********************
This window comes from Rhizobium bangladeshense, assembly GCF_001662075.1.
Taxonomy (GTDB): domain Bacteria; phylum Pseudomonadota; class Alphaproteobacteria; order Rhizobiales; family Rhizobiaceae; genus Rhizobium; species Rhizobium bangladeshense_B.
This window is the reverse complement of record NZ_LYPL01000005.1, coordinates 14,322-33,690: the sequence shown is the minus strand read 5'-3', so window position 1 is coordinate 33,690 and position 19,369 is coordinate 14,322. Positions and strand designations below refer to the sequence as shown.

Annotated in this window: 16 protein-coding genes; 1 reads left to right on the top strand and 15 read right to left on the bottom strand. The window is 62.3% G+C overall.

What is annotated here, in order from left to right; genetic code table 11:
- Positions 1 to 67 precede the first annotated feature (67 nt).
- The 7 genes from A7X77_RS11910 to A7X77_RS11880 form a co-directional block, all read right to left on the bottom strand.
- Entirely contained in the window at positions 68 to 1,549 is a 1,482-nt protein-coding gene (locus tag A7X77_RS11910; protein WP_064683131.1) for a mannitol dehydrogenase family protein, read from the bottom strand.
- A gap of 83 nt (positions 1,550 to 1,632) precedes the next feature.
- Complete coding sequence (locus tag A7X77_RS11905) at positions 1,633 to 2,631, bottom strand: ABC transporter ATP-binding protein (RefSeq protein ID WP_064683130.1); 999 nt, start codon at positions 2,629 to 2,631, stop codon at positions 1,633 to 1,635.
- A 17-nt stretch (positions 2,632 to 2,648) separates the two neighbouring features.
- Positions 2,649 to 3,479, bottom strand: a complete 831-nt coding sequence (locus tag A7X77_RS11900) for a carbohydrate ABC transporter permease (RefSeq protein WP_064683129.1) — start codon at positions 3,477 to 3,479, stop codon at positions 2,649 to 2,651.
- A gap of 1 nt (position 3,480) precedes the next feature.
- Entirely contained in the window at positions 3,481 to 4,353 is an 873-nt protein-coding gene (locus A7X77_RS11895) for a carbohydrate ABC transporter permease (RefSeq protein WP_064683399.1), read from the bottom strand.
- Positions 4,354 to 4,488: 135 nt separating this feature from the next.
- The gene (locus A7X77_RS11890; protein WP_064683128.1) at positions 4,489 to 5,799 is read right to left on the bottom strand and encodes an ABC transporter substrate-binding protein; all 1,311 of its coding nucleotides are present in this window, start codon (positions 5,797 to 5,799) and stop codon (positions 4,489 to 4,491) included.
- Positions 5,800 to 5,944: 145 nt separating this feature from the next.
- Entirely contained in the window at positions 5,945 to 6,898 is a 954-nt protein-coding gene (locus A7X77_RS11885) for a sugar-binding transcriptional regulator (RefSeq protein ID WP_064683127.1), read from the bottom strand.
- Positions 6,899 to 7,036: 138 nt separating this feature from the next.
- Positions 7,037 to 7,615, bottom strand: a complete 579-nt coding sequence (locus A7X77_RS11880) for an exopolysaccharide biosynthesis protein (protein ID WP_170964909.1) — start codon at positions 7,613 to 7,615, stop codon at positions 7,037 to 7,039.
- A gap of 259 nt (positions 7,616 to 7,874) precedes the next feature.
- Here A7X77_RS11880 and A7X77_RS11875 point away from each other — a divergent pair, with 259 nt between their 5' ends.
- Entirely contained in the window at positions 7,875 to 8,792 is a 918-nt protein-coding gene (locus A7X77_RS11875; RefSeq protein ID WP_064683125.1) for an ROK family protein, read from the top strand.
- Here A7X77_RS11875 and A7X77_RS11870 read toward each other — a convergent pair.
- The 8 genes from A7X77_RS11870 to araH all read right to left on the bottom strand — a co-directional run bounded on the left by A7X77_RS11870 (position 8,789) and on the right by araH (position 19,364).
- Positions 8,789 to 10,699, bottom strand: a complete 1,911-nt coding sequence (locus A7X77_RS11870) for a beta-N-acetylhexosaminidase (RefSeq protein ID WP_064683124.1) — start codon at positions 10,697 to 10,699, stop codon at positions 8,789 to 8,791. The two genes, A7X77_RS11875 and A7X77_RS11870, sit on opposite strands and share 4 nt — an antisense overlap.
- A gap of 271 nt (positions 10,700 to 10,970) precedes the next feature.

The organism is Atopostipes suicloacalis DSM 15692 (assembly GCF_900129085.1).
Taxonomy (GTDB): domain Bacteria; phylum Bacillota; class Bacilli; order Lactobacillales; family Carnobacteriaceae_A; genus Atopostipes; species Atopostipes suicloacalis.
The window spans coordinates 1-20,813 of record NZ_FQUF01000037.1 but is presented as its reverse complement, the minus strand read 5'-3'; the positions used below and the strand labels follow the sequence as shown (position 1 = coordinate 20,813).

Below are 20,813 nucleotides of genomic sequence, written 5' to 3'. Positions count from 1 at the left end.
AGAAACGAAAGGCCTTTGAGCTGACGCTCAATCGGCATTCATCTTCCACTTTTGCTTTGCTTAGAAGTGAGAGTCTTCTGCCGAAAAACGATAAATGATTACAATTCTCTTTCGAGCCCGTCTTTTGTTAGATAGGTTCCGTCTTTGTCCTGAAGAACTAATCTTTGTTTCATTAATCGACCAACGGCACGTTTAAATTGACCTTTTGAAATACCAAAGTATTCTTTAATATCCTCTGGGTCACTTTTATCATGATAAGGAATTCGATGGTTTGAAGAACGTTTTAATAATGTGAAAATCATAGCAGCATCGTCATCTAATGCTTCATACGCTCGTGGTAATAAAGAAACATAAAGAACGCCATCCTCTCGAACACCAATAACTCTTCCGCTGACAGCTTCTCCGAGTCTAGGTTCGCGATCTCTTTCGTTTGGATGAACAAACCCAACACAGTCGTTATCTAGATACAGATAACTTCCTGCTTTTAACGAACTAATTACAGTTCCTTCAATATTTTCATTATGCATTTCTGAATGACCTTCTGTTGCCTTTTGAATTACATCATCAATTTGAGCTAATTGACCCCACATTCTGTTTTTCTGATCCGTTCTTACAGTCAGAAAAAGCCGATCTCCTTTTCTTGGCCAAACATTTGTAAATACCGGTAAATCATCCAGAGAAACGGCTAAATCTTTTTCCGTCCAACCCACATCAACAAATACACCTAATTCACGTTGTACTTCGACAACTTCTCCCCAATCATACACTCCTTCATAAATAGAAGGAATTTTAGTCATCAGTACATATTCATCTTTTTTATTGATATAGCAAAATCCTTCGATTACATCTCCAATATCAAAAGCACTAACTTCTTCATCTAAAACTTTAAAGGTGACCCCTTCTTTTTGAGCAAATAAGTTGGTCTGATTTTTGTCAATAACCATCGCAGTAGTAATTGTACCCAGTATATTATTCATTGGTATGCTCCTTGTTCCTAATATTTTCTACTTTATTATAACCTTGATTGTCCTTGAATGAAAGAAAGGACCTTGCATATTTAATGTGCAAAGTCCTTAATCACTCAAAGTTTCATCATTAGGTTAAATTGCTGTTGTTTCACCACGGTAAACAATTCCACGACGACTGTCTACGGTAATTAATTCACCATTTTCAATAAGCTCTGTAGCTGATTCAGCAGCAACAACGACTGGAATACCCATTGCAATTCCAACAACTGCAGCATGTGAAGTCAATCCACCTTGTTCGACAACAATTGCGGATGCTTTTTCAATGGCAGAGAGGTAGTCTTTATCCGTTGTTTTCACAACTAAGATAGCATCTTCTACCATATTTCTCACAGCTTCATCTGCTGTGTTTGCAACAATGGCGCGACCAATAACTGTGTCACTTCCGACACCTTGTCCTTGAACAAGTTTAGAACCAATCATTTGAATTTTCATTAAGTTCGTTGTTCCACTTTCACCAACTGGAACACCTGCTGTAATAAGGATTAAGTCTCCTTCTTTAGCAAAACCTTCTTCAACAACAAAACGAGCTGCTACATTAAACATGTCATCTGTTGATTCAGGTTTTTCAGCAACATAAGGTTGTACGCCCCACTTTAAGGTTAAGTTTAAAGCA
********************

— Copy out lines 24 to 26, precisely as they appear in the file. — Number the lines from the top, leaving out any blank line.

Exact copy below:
- Here A7X77_RS11875 and A7X77_RS11870 read toward each other — a convergent pair.
- The 8 genes from A7X77_RS11870 to araH all read right to left on the bottom strand — a co-directional run bounded on the left by A7X77_RS11870 (position 8,789) and on the right by araH (position 19,364).
- Positions 8,789 to 10,699, bottom strand: a complete 1,911-nt coding sequence (locus A7X77_RS11870) for a beta-N-acetylhexosaminidase (RefSeq protein ID WP_064683124.1) — start codon at positions 10,697 to 10,699, stop codon at positions 8,789 to 8,791. The two genes, A7X77_RS11875 and A7X77_RS11870, sit on opposite strands and share 4 nt — an antisense overlap.